The language in these Guaranties is nothing more than a "jurisdiction-conferring clause which, although providing a plaintiff with a guaranteed forum, does not deprive him of the right to sue in another having personal jurisdiction over the defendant." AVC Nederland B.V. v. Atrium Inv. Partnership, 740 F.2d 148, 155 (2d Cir. 1984). Nothing in the Guaranties precludes Orix from bringing suit in Mississippi; nothing in them precludes this Court from transferring the action there, as a result of the balancing of factors prescribed by Ricoh and the permissive wording of the clause itself.
Transfer Pursuant to § 1404(a)
The defendants' motion to change venue is based upon 28 U.S.C. § 1404(a), which states:
For the convenience of parties and witnesses, in the interest of justice, a district court may transfer any civil action to any district or division where it might have been brought.
A district court has broad discretion to decide transfer according to individualized considerations of convenience and fairness ( Red Bull, 862 F.2d at 967), although the party seeking transfers bears the burden of establishing its propriety, Citicorp. Int'l. Trading Co. v. Western Oil & Refining Co., 708 F. Supp. 86, 89 (S.D.N.Y. 1989). The factors relevant in determining whether the defendants have satisfied their burden include the convenience to the parties, the convenience to the witnesses, the ease of access to sources of proof, the availability of process to compel the attendance of unwilling witnesses, the forum's familiarity with the law governing the case, and the "interests of justice" -- a term broad enough to cover the particular circumstances of the case. Red Bull, 862 F.2d at 967; Patterson, 633 F. Supp. at 284 (citations omitted); Don King Productions, Inc. v. Douglas, 735 F. Supp. 522, 533 (S.D.N.Y. 1990) (Sweet, D.J.).
The parties' expressed preference for a particular venue is one of these factors ( Ricoh, 487 U.S. at 29) and although a permissive forum clause is entitled to less weight than a mandatory one, the fact that both parties initially accepted the jurisdiction of the courts of New York must count. A forum selection clause is determinative of the convenience to the parties, see Richardson Greenshields Securities, Inc. v. Metz, 566 F. Supp. 131 (S.D.N.Y. 1983) (Sweet, D.J.); General Elec. Credit Corp. v. Toups, 644 F. Supp. 11, 15 (S.D.N.Y. 1986) (Sweet, D.J.) (permissive forum clause still determinative of parties' convenience).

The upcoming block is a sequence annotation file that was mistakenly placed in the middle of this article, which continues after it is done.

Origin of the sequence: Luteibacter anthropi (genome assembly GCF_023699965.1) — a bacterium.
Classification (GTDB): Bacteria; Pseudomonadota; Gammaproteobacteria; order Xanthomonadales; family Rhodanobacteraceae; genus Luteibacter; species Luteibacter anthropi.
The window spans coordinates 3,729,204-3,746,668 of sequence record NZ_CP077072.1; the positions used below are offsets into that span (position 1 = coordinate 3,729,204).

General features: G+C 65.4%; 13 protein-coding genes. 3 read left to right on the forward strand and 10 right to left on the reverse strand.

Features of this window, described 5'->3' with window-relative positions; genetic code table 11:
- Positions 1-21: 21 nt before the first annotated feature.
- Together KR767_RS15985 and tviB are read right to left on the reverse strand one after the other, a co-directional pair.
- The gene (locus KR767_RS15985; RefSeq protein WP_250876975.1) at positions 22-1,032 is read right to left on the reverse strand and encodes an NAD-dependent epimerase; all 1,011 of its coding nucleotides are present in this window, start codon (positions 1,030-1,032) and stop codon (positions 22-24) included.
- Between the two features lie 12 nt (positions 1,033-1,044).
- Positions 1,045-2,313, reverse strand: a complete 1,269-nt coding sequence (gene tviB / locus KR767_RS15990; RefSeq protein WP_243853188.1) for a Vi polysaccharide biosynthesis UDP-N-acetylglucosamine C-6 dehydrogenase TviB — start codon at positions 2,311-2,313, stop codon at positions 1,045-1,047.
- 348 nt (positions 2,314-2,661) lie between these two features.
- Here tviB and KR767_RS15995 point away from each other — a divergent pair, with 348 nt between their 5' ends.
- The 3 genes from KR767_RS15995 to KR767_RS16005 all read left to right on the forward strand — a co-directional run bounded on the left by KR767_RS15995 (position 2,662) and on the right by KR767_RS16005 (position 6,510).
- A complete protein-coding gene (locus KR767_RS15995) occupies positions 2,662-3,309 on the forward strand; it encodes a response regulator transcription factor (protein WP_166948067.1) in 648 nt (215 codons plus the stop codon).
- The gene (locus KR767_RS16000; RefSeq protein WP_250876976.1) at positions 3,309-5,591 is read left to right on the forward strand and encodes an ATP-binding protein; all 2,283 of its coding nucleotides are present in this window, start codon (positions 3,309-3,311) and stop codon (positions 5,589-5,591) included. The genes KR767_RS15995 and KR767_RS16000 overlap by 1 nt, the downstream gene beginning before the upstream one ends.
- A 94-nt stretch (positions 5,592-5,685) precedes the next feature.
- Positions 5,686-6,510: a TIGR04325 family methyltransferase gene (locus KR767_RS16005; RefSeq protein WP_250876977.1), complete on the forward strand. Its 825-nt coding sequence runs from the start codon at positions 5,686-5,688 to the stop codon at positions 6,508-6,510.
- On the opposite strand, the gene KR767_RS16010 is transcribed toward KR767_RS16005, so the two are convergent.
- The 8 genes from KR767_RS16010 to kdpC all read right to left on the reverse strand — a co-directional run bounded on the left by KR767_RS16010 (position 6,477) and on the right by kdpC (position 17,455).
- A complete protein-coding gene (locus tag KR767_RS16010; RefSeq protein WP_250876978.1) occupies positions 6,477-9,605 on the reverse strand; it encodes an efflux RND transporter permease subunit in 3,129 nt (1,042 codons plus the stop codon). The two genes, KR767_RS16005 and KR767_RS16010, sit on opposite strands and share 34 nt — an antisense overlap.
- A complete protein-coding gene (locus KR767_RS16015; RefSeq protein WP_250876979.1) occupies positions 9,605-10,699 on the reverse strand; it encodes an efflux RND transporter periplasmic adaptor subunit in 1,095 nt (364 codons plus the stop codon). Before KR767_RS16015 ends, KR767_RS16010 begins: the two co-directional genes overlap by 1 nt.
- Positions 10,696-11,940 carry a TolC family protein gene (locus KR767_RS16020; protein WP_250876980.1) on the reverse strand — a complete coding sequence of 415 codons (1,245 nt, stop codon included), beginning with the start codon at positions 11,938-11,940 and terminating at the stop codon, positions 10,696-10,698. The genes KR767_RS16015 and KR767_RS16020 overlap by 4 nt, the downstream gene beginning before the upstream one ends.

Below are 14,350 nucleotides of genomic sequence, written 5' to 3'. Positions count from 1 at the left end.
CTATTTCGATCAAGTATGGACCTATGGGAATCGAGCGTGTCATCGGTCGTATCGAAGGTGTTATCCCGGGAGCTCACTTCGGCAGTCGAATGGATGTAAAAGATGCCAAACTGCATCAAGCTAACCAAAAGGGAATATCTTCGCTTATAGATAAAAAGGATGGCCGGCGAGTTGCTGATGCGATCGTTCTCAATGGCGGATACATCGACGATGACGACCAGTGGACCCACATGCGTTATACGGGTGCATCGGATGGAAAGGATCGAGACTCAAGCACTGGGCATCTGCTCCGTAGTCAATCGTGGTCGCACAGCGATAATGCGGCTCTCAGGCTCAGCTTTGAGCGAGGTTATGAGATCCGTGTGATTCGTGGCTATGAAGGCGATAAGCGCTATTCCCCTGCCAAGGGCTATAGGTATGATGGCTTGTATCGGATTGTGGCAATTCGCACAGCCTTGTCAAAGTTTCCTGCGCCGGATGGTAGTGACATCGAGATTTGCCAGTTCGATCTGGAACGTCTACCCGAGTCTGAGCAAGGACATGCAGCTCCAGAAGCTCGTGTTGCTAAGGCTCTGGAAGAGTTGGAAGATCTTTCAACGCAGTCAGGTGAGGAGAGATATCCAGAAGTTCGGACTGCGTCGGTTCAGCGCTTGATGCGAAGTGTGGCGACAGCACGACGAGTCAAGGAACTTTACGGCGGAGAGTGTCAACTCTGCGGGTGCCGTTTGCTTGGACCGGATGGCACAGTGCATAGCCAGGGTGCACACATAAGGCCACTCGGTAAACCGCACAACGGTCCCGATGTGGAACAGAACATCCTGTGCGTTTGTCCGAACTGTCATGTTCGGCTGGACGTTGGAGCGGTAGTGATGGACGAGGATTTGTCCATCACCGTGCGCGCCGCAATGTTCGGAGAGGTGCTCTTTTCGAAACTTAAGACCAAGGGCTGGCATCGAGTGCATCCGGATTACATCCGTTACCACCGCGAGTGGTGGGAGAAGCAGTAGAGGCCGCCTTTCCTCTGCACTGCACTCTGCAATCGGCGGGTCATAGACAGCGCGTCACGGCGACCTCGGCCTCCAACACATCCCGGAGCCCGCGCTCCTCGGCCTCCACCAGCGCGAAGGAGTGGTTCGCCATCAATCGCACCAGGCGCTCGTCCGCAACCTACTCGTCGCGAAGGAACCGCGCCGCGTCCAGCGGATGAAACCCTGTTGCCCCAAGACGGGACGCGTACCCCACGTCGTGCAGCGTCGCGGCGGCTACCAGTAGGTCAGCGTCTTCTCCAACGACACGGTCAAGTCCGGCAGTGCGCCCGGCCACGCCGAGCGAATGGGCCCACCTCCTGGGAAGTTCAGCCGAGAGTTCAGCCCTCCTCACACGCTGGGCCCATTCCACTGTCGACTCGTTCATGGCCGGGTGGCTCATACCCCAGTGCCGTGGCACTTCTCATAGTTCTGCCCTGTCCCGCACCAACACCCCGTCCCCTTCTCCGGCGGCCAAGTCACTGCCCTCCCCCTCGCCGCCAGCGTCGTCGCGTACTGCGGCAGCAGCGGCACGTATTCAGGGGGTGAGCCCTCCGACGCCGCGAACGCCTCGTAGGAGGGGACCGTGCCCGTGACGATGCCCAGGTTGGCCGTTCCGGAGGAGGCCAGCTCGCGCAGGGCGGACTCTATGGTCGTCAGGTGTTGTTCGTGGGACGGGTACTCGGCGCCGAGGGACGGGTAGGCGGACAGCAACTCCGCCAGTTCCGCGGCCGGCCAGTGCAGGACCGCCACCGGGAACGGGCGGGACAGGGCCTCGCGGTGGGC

But the convenience of the parties is only one factor under Ricoh. Other factors, such as the convenience of non-party witnesses or the availability of records, may count for more. The defendants have offered to produce Cook, Frank P. Thiel, and Donald L. Glenn, all Mississippi residents who are unwilling to travel voluntarily to New York (so the defendants aver), to testify that the Guaranties do not extend to the third-party debts of Mid-South and to testify that the terms of the Guaranties did not extend to more than Mid-South's own security interests, that the defendants were released from their Guaranties by Cook's letter, and that the sale price of PPL's equipment was "commercially unreasonable."
The contractual issues in the first two arguments are closer to Orix v. Beltway, 89 Civ. 0279, slip.op., 1989 U.S. Dist. LEXIS 1119 (S.D.N.Y. Sept. 18, 1989) (Walker, D.J.) than to Leasing Service Corp. v. Patterson Enterprises, 633 F. Supp. 282 (S.D.N.Y. 1986) (Walker, D.J.), relied on by the defendants. In Patterson, after proceeds from an auction of equipment repossessed pursuant to a security interest (and which the lender had ordered repaired and refurbished prior to sale) did not cover the outstanding debt, the lender sued for a deficiency judgement which included the costs of repairing and refurbishing the equipment. The court would have denied the defendants' motion for transfer from New York to their jurisdiction but stated that:
Tipping the scales in favor of transfer, however, are those witnesses identified by Patterson as Mississippi residents . . . who may have significant and material information regarding the condition of the equipment prior to sale and necessity of repairs.